In several passages of this short prose text, Seneca introduces fake quotations in the grand style of the ancient epics, as if someone had already written a poem on the apocolocyntosis of Claudius. The tone is unmistakably that of a parody; but a parody, to be effective, implies an underlying serious model. We may therefore assume that Seneca was implicitly referring to a genre of literary texts celebrating, not an apocolocyntosis, but the apotheosis of a deceased emperor – or a member of his family. But this is only an assumption: although multiple generations of scribes copied manuscripts of Seneca’s Apocolocyntosis until the Renaissance, we lack evidence of any serious ancient poems on an emperor’s apotheosis; or at least we did before the publication of this fragmentary poem on Nero’s wife.

The apotheosis of Claudius, sardonyx cameo attributed to Skylax, 1st century AD (once owned by King Louis XIV and now in the Cabinet of Medals, Bibliothèque Nationale, Paris, France).

Bringing the past back to life

It seems highly probable that Poppaea Sabina died while giving birth to her second child. Sharp tongues circulated the story that Nero had killed her; but the emperor was truly saddened by the event, and the Senate confirmed Poppaea’s divine status. A poet went so far as to write an account of Poppaea’s ascension to heaven on Aphrodite’s chariot. His work must have pleased some readers, as copies of the text were made, at least till the late third century. One such copy remained hidden under the sands of the Egyptian desert before being brought back to light in the late 19th century, then deciphered and published a century later.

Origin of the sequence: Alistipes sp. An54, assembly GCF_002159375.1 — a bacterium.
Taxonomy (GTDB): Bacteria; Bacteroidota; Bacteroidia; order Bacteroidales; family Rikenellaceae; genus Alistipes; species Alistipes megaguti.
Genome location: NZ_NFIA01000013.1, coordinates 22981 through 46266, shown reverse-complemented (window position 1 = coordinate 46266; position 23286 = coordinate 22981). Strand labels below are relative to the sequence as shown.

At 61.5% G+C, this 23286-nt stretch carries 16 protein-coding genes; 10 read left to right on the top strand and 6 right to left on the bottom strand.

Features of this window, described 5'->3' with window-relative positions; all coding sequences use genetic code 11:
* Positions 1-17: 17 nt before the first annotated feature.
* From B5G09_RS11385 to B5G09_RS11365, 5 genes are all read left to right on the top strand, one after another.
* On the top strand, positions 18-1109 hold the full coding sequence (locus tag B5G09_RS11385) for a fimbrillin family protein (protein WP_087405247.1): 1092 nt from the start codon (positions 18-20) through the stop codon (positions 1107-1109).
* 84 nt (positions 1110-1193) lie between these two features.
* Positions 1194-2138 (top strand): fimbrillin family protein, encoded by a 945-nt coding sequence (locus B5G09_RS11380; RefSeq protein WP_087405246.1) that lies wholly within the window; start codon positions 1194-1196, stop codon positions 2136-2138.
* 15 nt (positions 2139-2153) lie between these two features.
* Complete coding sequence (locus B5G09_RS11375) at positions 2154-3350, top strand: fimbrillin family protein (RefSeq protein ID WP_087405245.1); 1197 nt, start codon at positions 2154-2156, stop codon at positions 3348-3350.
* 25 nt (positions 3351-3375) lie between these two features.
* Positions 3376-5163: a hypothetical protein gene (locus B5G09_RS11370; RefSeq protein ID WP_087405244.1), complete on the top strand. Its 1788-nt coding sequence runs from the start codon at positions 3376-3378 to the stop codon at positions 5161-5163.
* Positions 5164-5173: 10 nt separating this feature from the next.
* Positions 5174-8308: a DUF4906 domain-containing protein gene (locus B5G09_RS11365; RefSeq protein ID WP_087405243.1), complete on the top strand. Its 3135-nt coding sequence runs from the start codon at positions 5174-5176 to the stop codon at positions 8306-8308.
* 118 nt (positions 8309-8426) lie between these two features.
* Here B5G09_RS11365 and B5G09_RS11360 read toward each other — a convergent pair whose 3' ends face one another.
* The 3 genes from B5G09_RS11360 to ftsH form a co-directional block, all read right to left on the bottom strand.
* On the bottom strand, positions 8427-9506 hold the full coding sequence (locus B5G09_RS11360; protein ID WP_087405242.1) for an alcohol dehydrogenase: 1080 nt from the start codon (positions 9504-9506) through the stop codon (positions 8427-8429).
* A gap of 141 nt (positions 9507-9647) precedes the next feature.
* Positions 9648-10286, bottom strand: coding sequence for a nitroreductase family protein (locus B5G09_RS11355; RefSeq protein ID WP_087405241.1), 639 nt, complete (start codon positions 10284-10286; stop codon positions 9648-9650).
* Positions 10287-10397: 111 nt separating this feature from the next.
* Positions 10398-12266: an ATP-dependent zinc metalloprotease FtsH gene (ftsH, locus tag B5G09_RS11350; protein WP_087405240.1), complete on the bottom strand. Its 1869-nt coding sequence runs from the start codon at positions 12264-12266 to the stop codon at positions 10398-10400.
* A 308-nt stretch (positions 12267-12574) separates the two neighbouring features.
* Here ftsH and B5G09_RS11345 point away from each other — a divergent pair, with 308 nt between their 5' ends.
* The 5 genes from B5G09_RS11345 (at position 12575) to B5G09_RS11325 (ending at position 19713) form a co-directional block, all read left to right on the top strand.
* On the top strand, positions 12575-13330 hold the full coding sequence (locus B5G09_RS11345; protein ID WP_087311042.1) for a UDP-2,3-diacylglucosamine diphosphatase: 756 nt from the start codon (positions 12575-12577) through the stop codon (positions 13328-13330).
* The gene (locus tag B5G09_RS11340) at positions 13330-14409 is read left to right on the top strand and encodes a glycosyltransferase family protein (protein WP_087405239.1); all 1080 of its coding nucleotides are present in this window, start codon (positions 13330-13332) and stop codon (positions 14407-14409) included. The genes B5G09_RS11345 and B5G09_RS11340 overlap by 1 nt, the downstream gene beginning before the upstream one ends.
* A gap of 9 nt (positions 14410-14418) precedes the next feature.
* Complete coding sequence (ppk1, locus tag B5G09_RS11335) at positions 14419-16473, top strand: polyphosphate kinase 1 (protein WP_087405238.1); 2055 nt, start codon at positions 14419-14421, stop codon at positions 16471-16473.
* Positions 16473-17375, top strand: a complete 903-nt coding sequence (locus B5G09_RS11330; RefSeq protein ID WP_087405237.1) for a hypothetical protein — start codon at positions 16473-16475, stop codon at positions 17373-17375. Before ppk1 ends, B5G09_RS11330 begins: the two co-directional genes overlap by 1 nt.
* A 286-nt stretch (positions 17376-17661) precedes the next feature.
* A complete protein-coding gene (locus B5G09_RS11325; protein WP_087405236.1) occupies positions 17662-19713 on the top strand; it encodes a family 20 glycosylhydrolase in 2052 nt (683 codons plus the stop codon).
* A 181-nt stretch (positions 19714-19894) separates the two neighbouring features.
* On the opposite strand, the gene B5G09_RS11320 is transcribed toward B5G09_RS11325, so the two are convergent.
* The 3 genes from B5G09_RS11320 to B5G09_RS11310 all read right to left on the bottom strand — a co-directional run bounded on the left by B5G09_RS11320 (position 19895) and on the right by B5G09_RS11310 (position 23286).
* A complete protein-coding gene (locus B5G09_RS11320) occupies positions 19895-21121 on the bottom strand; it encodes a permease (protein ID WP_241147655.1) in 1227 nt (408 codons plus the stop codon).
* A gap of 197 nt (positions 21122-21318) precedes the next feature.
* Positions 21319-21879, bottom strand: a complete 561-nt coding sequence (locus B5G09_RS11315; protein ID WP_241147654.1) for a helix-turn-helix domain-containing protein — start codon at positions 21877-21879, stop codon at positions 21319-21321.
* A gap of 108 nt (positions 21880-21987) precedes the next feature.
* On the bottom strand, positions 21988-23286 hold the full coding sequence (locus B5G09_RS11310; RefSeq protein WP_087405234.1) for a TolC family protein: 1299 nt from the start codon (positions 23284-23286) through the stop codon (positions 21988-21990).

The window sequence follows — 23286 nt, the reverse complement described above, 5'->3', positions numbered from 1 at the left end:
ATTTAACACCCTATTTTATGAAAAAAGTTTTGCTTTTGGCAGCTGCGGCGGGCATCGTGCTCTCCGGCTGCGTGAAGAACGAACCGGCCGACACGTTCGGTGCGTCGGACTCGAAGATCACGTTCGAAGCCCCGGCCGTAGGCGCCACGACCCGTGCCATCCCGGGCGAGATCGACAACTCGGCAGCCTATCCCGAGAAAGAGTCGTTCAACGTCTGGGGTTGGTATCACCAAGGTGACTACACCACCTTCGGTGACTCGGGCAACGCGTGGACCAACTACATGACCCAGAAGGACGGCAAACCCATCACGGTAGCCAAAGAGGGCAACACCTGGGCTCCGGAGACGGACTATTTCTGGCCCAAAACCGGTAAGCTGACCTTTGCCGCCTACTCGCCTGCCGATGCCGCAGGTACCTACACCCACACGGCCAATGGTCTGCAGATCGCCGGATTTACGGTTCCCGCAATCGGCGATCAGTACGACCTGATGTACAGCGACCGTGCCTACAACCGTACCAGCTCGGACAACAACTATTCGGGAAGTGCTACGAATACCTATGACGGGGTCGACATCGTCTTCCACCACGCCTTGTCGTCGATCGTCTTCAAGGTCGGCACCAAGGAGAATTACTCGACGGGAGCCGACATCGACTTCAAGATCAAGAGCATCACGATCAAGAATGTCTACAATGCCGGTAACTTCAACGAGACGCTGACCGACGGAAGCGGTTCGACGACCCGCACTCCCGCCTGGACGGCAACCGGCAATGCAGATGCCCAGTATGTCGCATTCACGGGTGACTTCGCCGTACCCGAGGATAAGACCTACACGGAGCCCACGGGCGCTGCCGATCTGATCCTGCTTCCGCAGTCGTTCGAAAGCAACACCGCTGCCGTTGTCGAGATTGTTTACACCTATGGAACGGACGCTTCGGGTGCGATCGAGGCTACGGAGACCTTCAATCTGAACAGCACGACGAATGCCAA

If it were not for this damaged piece of papyrus, we could easily stick to the image of Nero as a dangerous wife-murderer. This possibility remains, but new finds also help us to reconsider history in a new light. Ancient Greece and Rome are constantly evolving before our eyes.

Paul Schubert is Professor of Greek at the University of Geneva. He is also a papyrologist working on Greek texts found on old scraps of papyrus from Egypt.

Further Reading

Capponi, L., “Reflections on the author, context and audience of the so-called Apotheosis of Poppaea (P.Oxy. LXXVII 5105),” Quaderni di Storia 86 (2017) 63-79.

Gillespie, C., “Poppaea Venus and the Ptolemaic Queens: an alternative biography,” Histos 8 (2014) 122-45, available here.

McIntyre, G., “Deification as consolation: the divine children of the Roman imperial family,” Historia 62 (2013) 222-40.